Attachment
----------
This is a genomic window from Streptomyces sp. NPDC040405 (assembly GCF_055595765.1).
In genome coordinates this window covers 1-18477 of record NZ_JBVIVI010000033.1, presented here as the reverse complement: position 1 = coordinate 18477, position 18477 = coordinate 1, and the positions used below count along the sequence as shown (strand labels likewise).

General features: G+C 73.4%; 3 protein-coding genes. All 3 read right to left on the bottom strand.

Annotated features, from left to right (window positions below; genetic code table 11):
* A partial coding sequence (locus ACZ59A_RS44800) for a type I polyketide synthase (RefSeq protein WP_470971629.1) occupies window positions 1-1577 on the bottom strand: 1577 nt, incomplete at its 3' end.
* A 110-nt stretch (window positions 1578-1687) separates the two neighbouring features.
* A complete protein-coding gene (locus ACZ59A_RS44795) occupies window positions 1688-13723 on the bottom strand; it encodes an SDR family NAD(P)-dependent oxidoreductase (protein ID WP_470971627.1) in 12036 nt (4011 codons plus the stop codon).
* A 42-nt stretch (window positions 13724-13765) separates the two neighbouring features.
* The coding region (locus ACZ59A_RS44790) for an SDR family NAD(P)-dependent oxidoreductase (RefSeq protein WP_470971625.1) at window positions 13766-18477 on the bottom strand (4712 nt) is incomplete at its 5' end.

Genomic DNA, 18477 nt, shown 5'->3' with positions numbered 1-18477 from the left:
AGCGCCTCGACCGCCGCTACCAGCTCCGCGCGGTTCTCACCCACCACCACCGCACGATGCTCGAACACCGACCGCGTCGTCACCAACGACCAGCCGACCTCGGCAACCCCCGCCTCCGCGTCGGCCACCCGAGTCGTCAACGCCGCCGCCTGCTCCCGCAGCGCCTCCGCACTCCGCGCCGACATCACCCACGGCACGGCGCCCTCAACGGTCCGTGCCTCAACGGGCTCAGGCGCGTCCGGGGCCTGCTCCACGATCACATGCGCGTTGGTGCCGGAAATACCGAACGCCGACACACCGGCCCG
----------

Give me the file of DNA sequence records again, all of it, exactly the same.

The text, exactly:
This is a genomic window from Streptomyces sp. NPDC040405 (assembly GCF_055595765.1).
In genome coordinates this window covers 1-18477 of record NZ_JBVIVI010000033.1, presented here as the reverse complement: position 1 = coordinate 18477, position 18477 = coordinate 1, and the positions used below count along the sequence as shown (strand labels likewise).

General features: G+C 73.4%; 3 protein-coding genes. All 3 read right to left on the bottom strand.

Annotated features, from left to right (window positions below; genetic code table 11):
* A partial coding sequence (locus ACZ59A_RS44800) for a type I polyketide synthase (RefSeq protein WP_470971629.1) occupies window positions 1-1577 on the bottom strand: 1577 nt, incomplete at its 3' end.
* A 110-nt stretch (window positions 1578-1687) separates the two neighbouring features.
* A complete protein-coding gene (locus ACZ59A_RS44795) occupies window positions 1688-13723 on the bottom strand; it encodes an SDR family NAD(P)-dependent oxidoreductase (protein ID WP_470971627.1) in 12036 nt (4011 codons plus the stop codon).
* A 42-nt stretch (window positions 13724-13765) separates the two neighbouring features.
* The coding region (locus ACZ59A_RS44790) for an SDR family NAD(P)-dependent oxidoreductase (RefSeq protein WP_470971625.1) at window positions 13766-18477 on the bottom strand (4712 nt) is incomplete at its 5' end.

Genomic DNA, 18477 nt, shown 5'->3' with positions numbered 1-18477 from the left:
AGCGCCTCGACCGCCGCTACCAGCTCCGCGCGGTTCTCACCCACCACCACCGCACGATGCTCGAACACCGACCGCGTCGTCACCAACGACCAGCCGACCTCGGCAACCCCCGCCTCCGCGTCGGCCACCCGAGTCGTCAACGCCGCCGCCTGCTCCCGCAGCGCCTCCGCACTCCGCGCCGACATCACCCACGGCACGGCGCCCTCAACGGTCCGTGCCTCAACGGGCTCAGGCGCGTCCGGGGCCTGCTCCACGATCACATGCGCGTTGGTGCCGGAAATACCGAACGCCGACACACCGGCCCG